Vinaya Pitaka (3): Khandhaka

by I. B. Horner | 2014 | 386,194 words | ISBN-13: 9781921842160

The English translation of the Khandhaka: the second book of the Pali Vinaya Pitaka, one of the three major ‘baskets’ of Therevada canonical literature. It is a collection of various narratives. The English translation of the Vinaya-pitaka (third part, khandhaka) contains many Pali original words, but transliterated using a system similar to the I...

Requesting the recitation of the Pātimokkha

Kd.19.1.1 BD.5.330 At one time[1] the Awakened One, the Lord was staying at Sāvatthī in the Eastern Monastery in the long house of Migāra’s mother. Now at that time the Lord was sitting down surrounded by an Order of monks on an Observance day. Then, when the night was far spent, as the first watch was waning, the venerable Ānanda, rising from his seat, having arranged his upper robe over one shoulder, having saluted the Lord with joined palms, spoke thus to the Lord:

“Lord, the night is far spent, the first watch is waning; the Order of monks has been sitting down for a long time; Lord, let the Lord recite the Pātimokkha to the monks.”[2] When he had spoken thus the Lord became silent. And when the night was far spent, as the middle watch was waning, the venerable Ānanda a second time rising from his seat, having arranged … spoke thus to the Lord:

“Lord, the night is far spent, the middle watch is waning; … recite the Pātimokkha to the monks.” And a second time the Lord became silent. And when the night was far spent, as the last watch was waning, when the sun had risen and the night had a face of gladness,[3] a third time did the venerable Ānanda, rising from his seat, having arranged … speak thus to the Lord:

“Lord, the night is far spent, the last watch is waning; the sun has risen, the night has a face of gladness; the Order of monks has been sitting down for a long time; Lord, let the Lord recite the Pātimokkha to the monks.”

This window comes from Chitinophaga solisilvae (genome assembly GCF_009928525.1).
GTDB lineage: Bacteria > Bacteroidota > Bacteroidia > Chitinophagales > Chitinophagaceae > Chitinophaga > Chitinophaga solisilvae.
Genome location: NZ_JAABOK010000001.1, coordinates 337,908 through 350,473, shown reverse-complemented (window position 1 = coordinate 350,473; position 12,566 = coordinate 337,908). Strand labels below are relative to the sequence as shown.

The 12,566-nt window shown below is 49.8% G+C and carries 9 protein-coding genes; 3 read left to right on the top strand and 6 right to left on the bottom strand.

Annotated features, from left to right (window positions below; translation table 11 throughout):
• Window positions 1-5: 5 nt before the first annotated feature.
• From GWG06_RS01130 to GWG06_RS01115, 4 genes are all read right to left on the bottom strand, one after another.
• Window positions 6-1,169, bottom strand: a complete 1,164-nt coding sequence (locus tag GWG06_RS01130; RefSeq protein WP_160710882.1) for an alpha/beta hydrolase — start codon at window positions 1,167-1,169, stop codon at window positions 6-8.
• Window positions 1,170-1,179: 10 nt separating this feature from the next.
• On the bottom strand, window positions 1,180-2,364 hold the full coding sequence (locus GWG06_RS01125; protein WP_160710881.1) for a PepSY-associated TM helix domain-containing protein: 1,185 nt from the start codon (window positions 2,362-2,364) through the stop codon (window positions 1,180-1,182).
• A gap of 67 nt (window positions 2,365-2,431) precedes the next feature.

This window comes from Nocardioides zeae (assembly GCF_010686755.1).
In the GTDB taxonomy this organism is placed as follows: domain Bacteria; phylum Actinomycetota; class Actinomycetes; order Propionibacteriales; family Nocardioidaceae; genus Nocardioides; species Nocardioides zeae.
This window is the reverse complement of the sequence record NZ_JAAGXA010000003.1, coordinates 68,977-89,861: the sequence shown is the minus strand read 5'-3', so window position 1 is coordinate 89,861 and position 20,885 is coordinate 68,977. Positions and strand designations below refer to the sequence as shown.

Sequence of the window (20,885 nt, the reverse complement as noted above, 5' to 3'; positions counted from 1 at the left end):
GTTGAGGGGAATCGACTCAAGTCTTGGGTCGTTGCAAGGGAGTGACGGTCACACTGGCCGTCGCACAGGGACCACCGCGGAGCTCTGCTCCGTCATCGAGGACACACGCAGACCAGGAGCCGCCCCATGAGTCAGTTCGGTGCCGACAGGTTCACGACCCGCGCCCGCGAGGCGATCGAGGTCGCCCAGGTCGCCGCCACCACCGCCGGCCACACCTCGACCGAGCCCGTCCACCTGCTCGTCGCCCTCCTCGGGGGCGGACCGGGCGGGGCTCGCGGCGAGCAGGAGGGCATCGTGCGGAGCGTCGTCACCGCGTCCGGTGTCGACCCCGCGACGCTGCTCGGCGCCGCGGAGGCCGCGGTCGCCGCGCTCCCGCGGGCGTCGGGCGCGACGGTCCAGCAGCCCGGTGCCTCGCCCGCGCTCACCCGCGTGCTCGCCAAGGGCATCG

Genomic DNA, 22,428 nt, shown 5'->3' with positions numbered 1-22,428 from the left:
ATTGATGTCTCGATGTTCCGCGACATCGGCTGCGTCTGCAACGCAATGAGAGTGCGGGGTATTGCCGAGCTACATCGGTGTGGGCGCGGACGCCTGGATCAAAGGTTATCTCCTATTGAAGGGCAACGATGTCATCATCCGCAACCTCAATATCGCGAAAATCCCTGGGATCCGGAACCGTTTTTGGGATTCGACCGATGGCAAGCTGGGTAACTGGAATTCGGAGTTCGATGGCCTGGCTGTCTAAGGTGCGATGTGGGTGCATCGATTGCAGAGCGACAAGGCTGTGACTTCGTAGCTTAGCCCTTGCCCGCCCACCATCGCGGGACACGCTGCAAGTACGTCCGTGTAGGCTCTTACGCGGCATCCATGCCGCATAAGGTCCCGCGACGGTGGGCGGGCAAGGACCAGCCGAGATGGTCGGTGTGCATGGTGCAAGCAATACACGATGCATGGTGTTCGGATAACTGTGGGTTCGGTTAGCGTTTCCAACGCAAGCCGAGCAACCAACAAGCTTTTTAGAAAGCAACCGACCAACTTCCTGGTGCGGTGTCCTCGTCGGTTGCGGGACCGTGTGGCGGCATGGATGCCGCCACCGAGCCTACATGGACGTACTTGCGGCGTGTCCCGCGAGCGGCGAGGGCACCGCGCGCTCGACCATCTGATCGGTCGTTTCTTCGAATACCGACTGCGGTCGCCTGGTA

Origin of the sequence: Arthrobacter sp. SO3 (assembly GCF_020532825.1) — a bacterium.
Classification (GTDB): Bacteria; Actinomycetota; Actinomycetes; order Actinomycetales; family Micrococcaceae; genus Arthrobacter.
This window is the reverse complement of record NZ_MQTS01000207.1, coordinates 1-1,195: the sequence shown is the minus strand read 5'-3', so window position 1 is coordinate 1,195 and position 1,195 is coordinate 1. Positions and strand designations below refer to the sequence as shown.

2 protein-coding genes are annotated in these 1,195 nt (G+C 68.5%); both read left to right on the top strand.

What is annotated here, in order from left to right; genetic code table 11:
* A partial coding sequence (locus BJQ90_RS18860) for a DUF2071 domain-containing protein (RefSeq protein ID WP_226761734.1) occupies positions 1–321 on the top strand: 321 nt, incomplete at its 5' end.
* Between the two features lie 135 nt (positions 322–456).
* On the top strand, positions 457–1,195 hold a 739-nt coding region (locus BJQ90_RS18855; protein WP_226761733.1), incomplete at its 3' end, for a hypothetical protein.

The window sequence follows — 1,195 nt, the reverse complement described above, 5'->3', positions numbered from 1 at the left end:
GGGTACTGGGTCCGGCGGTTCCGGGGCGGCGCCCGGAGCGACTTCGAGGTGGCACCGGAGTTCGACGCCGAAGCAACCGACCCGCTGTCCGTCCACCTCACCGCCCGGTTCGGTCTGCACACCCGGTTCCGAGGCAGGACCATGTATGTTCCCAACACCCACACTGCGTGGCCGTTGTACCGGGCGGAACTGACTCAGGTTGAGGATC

“Ānanda, the assembly is not entirely pure.”[4]

Kd.19.1.2 Then it occurred to the venerable Moggallāna the Great:

BD.5.331 “Now, on account of which individual did the Lord speak thus: ‘Ānanda, the assembly is not entirely pure’?” Then the venerable Moggallāna the Great with his mind compassed the minds of the entire Order of monks. Then the venerable Moggallāna the Great saw that individual sitting in the midst of the Order of monks—of bad moral habit,[5] depraved in character, of impure and suspicious behaviour,[6] of concealed actions,[7] not a (true) recluse (although) pretending to be a (true) recluse, not a farer of the Brahma-faring (although) pretending to be a farer of the Brahma-faring, rotten within, filled with desire,[8] filthy by nature; seeing him, he approached that individual, Vin.2.237 having approached, he spoke thus to that individual:

“Get up, your reverence, the Lord has seen you; for you there is no communion[9] together with the monks.” When he had spoken thus that individual became silent. And a second time … And a third time the venerable Moggallāna the Great spoke thus to that individual: “Get up, your reverence … for you there is no communion together with the monks.” And a third time that individual became silent. Then the venerable Moggallāna the Great, having taken that individual by the arm, having thrust him out through the porch of the gateway, having shot the bolt,[10] approached the Lord; having approached, he spoke thus to the Lord:

“Lord I have thrust that individual out; the company is entirely pure; Lord, let the Lord recite the Pātimokkha to the monks.”

“How strange, Moggallāna, how wonderful, Moggallāna, that that foolish man should have waited even until he was taken hold of by the arm.”

Kd.19.1.3 Then the Lord addressed the monks,[11] saying:

Footnotes and references:

1.

The whole of this episode occurs also at AN.iv.204ff., Ud.5.5.

2.

Quoted at Kh-a.114; and at DN-a.227DN-a.228, and Vv-a.52, to “for a long time,” as an example of khaya, waning.

3.

Cf. Kd.8.13.2; Ud.3.3.

4.

I.e. there is some monk in it who has not confessed an offence which he has committed.

5.

For this set of epithets cf. AN.i.108, AN.i.126, AN.ii.239, AN.iv.201, AN.i.205, Pp.27, Pp.36; Ud.52; SN.iv.180SN.iv.181.

6.

SN.i.66, Thag.277; cf. Dhp-a.iii.485.

7.

Snp.127.

9.

samvāsa. Cf. definition at Vin.4.315, and definition of “to be in communion” at Vin.4.138, Vin.4.214. Also see Bu-Pc.69.

10.

sūcighaṭikaṃ datvā, cf. Kd.15.14.3. This episode is referred to at Snp-a.312.

11.

At AN.iv.198 this description of the ocean is ascribed to the asura chief, Pahārāda.

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